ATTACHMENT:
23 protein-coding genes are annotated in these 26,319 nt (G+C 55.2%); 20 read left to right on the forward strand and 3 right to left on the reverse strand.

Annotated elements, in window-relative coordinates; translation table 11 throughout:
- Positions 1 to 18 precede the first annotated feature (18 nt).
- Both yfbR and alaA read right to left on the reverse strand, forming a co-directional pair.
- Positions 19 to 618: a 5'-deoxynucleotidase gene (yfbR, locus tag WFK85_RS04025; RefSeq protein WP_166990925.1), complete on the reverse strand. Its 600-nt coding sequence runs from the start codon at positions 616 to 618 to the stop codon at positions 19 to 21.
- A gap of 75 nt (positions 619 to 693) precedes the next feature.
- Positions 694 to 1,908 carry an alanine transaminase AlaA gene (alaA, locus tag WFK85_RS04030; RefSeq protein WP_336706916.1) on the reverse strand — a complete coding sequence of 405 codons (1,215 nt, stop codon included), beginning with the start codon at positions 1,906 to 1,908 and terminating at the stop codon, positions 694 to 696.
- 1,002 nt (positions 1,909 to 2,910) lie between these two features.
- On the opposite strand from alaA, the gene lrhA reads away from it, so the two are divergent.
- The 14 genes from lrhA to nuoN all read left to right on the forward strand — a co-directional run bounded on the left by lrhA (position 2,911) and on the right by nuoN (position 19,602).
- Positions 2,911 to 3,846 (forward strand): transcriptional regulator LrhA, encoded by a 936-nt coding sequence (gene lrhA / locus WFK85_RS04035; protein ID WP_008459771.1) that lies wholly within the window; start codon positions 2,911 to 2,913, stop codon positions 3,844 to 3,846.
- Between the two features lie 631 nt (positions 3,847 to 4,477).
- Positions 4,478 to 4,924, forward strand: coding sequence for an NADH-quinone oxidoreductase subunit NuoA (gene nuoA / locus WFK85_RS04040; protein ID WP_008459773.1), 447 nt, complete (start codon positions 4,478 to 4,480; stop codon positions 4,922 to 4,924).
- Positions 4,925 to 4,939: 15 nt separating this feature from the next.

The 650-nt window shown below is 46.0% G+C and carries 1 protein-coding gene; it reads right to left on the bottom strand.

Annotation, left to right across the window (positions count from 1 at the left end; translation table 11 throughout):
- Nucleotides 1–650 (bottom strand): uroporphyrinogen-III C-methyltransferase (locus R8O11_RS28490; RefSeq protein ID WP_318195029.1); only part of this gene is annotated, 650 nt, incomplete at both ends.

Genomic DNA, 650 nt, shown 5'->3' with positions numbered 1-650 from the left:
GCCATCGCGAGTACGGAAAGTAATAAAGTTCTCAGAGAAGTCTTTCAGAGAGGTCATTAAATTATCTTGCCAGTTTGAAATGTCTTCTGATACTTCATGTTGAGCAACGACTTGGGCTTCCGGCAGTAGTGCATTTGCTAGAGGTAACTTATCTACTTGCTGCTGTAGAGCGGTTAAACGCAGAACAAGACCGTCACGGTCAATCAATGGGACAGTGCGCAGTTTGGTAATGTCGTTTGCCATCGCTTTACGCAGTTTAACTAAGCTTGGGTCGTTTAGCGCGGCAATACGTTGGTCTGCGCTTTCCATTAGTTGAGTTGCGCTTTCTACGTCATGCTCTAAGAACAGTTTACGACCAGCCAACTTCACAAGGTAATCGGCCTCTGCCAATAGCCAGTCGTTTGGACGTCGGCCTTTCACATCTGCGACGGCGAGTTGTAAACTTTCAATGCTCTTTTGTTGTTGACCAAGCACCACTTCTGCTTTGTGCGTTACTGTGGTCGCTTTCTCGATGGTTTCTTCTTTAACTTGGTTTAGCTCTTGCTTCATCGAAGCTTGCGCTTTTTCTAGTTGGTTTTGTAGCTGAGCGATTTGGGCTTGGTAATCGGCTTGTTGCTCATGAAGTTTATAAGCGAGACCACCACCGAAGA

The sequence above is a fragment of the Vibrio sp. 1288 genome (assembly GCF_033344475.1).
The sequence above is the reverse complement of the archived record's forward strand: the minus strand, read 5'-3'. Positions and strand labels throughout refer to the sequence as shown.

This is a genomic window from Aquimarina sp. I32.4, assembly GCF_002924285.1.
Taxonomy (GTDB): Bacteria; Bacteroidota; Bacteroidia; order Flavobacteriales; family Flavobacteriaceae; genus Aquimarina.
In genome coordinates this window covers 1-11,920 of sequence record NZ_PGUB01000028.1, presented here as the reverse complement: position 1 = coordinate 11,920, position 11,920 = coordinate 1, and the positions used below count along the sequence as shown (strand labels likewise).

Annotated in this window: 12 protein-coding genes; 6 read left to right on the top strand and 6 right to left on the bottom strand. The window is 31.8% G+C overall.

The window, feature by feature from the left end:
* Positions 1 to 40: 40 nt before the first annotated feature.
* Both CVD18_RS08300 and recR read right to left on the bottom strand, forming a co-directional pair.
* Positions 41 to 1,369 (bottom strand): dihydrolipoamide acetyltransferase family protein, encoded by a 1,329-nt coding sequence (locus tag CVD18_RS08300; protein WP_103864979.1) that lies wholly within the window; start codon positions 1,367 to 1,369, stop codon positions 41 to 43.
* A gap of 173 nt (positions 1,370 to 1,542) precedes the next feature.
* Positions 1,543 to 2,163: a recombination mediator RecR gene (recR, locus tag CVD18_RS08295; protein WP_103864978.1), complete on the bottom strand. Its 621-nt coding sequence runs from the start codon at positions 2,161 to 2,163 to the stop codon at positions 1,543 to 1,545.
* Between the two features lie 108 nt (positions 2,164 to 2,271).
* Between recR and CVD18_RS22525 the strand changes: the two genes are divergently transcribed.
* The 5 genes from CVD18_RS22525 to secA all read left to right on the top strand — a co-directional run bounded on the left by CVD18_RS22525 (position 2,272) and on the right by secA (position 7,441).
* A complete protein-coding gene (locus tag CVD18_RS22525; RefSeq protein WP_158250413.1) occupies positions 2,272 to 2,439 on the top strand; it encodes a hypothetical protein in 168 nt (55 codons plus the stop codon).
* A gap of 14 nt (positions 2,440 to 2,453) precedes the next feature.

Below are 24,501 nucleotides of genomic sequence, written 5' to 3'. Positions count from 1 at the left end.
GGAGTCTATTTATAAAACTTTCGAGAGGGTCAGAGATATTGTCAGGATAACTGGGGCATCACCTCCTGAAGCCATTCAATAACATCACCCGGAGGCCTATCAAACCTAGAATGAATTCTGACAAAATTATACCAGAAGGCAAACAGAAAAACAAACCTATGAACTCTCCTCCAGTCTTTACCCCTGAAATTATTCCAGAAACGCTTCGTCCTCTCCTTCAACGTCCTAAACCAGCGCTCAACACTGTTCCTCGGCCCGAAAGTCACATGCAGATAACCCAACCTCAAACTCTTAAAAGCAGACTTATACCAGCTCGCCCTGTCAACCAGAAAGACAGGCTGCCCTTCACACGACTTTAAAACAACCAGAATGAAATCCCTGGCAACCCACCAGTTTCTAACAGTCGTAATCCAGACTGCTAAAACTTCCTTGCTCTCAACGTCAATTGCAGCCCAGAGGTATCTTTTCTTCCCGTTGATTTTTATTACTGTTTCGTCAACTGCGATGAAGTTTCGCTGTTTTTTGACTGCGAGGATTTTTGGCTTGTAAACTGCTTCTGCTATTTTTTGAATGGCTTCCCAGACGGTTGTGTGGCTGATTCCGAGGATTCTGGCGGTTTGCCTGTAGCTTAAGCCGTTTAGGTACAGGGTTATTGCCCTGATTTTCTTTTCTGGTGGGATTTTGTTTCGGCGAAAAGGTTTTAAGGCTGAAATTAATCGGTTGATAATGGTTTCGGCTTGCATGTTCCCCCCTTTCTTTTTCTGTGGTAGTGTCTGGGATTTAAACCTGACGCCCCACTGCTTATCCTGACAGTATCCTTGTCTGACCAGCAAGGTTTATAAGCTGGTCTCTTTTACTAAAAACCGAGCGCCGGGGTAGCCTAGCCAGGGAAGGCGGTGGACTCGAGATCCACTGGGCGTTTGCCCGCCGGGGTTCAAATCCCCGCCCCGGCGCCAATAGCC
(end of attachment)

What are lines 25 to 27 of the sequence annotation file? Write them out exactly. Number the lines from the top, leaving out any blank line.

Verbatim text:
Annotated in this window: 12 protein-coding genes; 6 read left to right on the top strand and 6 right to left on the bottom strand. The window is 31.8% G+C overall.

The window, feature by feature from the left end:
* Positions 1 to 40: 40 nt before the first annotated feature.